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Arsenic Case (Group 2 Presentation)

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Arsenic Case (Group 2 Presentation)

  1. 1. www.epa.gov Group 2: Joseph Barretto Colin Kelly Steven Newmark Christine Ryan Chenxi Zhao Implementing a new standard for arsenic: A three-part strategy for making drinking water safer for all
  2. 2. www.epa.gov Contents <ul><li>Overview </li></ul><ul><li>The right standard </li></ul><ul><li>The right cost </li></ul><ul><li>The right time </li></ul><ul><li>Summary </li></ul>
  3. 3. www.epa.gov We are facing two conflicting realities Overview The right standard The right cost The right time Summary <ul><li>Arsenic is around us. </li></ul><ul><li>It is a common element that occurs naturally in: </li></ul><ul><li>water </li></ul><ul><li>soil </li></ul><ul><li>air </li></ul><ul><li>rocks </li></ul><ul><li>organisms </li></ul><ul><li>Studies have shown that long-term exposure to arsenic in drinking water can result in a range of health problems, including: </li></ul><ul><li>increased cancer risks (particularly skin, bladder, and lung cancer) </li></ul><ul><li>adverse cardiovascular, pulmonary, immunological, neurological, and endocrine effects </li></ul>
  4. 4. www.epa.gov The choice is clear The standard for levels of arsenic in drinking water must be lowered. It must be lowered as soon as possible. Overview The right standard The right cost The right time Summary
  5. 5. www.epa.gov A responsible and effective strategy requires additional elements beyond the right standard Overview The right standard The right cost The right time Summary The right standard The right cost The right time
  6. 6. www.epa.gov The right standard <ul><li>The EPA will implement a 10 ppb standard for arsenic in drinking water. </li></ul><ul><li>The current standard is outdated. </li></ul><ul><ul><li>The current standard—50 ppb—has been the nationally accepted health standard since 1942. </li></ul></ul><ul><li>The current standard is unsafe. </li></ul><ul><ul><li>In 1999, the National Research Council (NRC) issued a report declaring that the 50 ppb standard was an unsafe public health risk and “requires downward revision as promptly as possible.” </li></ul></ul><ul><li>In both instances, the Clinton Administration waited until January 2001 to recommend a reduced standard for arsenic. </li></ul>Overview The right standard The right cost The right time Summary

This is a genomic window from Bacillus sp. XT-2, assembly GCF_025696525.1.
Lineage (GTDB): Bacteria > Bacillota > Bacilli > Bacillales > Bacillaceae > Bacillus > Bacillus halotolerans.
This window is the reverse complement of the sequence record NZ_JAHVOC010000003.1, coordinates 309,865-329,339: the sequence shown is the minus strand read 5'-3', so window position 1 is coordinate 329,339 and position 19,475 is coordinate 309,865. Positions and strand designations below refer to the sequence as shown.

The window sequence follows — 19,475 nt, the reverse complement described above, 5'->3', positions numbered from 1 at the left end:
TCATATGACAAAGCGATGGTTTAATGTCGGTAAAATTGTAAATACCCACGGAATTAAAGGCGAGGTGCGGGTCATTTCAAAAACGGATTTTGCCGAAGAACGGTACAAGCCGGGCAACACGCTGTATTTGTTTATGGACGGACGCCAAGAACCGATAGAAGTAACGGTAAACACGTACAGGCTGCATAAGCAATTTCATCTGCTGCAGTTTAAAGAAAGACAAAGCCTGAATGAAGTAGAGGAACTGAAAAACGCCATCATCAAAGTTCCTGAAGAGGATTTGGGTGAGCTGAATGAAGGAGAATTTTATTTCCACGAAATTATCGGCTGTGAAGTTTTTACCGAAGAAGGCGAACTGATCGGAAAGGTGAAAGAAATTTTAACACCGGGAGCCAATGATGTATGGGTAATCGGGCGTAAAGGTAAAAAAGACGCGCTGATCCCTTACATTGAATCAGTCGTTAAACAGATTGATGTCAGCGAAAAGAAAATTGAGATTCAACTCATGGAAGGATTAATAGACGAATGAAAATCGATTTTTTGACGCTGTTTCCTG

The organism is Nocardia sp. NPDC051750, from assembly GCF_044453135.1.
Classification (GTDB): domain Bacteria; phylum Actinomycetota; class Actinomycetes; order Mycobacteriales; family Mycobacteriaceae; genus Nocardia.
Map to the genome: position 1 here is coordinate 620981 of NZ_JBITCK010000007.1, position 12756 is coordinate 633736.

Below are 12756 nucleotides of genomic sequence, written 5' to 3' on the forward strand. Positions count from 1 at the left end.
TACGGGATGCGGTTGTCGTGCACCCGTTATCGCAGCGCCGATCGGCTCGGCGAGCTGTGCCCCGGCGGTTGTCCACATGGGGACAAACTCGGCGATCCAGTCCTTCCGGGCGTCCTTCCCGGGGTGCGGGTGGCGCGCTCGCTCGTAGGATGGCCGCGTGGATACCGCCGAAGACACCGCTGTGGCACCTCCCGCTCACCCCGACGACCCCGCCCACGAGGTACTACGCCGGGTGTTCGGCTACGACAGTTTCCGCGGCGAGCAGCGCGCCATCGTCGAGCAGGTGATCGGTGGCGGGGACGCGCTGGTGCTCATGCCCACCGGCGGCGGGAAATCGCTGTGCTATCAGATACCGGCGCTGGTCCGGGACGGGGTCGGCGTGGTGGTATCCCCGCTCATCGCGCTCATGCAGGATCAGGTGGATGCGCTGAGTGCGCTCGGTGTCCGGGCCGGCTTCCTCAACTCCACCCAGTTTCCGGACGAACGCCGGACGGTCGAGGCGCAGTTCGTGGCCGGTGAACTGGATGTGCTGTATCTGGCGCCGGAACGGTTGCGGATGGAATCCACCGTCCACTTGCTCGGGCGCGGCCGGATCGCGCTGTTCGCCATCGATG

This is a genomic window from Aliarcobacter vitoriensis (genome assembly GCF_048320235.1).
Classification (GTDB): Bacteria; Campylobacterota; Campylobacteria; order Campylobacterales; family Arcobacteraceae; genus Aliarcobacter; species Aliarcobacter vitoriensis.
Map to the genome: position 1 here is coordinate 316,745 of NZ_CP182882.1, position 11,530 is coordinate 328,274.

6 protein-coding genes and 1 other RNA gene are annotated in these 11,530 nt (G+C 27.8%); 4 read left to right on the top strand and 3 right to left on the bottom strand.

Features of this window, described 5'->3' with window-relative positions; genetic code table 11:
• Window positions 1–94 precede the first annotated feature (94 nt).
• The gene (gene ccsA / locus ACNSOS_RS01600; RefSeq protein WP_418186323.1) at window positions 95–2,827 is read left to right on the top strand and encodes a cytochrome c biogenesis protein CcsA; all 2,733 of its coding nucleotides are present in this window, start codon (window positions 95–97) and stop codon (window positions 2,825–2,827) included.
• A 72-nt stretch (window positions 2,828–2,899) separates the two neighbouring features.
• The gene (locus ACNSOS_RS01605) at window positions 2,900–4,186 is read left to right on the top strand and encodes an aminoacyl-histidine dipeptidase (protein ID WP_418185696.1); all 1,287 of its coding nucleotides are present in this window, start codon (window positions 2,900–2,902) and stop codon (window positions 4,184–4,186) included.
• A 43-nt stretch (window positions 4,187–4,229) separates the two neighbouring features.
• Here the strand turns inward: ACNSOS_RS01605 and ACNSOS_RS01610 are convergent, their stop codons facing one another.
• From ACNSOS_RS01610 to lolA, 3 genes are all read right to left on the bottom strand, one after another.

7. 7. www.epa.gov The right cost <ul><li>The EPA will review the costs of implementation to ensure that the new standard can be achieved without putting an unfair burden on taxpayers. </li></ul><ul><li>Annual costs of complying with the new standard can be costly </li></ul><ul><li>The EPA will review options to lower costs </li></ul><ul><ul><li>This includes exploring new technology and innovative solutions such as creating consortia of small municipalities to share costs </li></ul></ul>Overview The right standard The right cost The right time Summary estimated cost of complying (per person per year)
  8. 8. www.epa.gov The right time <ul><li>The EPA will achieve the new standard nationally by the 2006 deadline and ahead of that deadline in many areas. </li></ul><ul><li>The EPA will put together a timeline that achieves full compliance by 2006 </li></ul>Overview The right standard The right cost The right time Summary 2001 2002 2003 2004 2005 2006 national compliance by percentage * for illustrative purposes only
  9. 9. www.epa.gov Summary <ul><li>The standard for levels of arsenic in drinking water that has been in place since 1942 is both outdated and unsafe. </li></ul><ul><li>The EPA will employ a three-part strategy to achieve a new safer standard: </li></ul><ul><ul><li>The EPA will implement the new 10 ppb standard </li></ul></ul><ul><ul><li>The EPA will explore options to reduce costs of complying with the new standard </li></ul></ul><ul><ul><li>The EPA will implement the new standard nationally by the 2006 deadline </li></ul></ul>Overview The right standard The right cost The right time Summary

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